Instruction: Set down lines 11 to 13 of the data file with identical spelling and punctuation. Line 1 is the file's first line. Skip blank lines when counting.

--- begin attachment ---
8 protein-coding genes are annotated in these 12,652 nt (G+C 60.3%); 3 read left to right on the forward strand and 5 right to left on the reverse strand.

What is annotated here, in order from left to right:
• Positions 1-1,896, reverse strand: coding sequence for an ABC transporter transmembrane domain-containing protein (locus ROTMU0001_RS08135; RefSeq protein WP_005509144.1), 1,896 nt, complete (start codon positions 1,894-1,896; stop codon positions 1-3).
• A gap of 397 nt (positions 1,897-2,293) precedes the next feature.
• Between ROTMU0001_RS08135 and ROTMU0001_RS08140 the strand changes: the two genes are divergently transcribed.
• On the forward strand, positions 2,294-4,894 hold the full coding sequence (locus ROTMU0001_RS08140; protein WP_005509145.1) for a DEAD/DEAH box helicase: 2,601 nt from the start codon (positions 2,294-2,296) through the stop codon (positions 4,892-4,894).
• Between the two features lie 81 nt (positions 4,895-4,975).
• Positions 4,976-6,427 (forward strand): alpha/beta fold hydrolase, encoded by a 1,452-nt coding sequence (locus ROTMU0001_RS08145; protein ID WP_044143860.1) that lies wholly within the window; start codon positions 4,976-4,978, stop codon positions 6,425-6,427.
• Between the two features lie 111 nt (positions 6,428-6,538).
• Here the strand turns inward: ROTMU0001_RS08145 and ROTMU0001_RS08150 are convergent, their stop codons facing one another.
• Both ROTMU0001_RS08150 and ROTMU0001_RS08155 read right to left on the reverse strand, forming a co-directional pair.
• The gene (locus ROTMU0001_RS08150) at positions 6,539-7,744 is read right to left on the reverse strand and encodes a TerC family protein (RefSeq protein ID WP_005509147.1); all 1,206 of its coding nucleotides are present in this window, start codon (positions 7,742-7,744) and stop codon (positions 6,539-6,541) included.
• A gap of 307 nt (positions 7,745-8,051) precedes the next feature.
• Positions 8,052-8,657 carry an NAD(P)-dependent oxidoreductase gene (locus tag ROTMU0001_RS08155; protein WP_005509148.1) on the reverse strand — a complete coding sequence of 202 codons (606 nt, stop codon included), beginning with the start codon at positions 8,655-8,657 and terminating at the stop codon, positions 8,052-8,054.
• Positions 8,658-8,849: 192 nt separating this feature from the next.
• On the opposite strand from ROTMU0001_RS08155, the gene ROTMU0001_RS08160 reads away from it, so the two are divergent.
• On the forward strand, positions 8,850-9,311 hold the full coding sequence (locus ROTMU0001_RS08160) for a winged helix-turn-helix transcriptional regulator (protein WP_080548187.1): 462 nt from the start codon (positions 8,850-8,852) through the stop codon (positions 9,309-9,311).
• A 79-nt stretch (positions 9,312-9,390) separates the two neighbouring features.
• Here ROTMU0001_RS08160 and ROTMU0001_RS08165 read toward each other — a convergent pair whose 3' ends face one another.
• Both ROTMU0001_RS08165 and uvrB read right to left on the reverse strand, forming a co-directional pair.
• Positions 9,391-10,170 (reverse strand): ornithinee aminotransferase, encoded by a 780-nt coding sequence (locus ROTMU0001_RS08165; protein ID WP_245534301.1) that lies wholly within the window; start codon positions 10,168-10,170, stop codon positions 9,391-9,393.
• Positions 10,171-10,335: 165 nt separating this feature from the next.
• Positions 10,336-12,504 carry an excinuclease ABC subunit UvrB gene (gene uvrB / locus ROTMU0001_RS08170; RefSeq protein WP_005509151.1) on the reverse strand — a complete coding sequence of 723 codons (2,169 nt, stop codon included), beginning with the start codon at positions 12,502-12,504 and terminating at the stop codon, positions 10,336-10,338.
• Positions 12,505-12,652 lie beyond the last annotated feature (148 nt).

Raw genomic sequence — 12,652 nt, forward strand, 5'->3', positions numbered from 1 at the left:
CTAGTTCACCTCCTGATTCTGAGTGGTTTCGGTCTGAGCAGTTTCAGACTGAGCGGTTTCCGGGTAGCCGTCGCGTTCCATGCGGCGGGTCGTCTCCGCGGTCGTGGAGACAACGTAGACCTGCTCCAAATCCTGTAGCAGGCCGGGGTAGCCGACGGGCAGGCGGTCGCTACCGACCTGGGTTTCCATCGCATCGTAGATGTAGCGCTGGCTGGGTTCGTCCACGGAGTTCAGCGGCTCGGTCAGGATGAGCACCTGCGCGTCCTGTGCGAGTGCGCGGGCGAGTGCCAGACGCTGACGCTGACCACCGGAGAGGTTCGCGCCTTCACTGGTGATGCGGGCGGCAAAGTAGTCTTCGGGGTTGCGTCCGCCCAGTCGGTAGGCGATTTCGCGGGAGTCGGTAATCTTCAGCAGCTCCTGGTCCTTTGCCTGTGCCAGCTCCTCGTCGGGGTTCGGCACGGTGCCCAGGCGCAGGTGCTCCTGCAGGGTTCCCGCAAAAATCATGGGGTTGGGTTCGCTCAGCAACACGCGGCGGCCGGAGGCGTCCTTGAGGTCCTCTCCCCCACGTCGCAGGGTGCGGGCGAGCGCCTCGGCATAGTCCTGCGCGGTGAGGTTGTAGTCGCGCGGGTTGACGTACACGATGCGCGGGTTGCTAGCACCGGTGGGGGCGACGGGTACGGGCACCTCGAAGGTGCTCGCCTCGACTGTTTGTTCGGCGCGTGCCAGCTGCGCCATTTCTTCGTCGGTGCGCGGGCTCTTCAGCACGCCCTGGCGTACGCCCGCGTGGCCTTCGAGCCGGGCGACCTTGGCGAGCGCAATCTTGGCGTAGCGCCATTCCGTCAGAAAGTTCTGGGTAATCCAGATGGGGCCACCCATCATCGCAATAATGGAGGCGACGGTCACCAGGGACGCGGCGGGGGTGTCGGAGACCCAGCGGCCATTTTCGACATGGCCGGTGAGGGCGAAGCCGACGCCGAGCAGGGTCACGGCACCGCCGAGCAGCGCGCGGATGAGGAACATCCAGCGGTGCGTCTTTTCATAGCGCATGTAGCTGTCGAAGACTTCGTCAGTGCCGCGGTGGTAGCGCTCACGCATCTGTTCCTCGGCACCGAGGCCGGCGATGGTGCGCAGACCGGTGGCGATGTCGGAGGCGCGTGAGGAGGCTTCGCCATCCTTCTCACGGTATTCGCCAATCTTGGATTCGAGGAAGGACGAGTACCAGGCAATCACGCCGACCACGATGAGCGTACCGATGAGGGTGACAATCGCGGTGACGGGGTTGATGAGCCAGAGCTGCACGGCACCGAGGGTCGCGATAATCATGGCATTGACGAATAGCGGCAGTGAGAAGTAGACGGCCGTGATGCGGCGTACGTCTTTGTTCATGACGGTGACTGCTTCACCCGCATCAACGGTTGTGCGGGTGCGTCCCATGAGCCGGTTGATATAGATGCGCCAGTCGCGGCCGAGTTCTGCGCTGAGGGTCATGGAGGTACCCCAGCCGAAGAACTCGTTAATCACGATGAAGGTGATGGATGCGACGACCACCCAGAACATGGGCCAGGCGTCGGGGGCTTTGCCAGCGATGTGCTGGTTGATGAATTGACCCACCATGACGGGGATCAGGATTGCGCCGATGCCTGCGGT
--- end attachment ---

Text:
• Both ROTMU0001_RS08150 and ROTMU0001_RS08155 read right to left on the reverse strand, forming a co-directional pair.
• The gene (locus ROTMU0001_RS08150) at positions 6,539-7,744 is read right to left on the reverse strand and encodes a TerC family protein (RefSeq protein ID WP_005509147.1); all 1,206 of its coding nucleotides are present in this window, start codon (positions 7,742-7,744) and stop codon (positions 6,539-6,541) included.
• A gap of 307 nt (positions 7,745-8,051) precedes the next feature.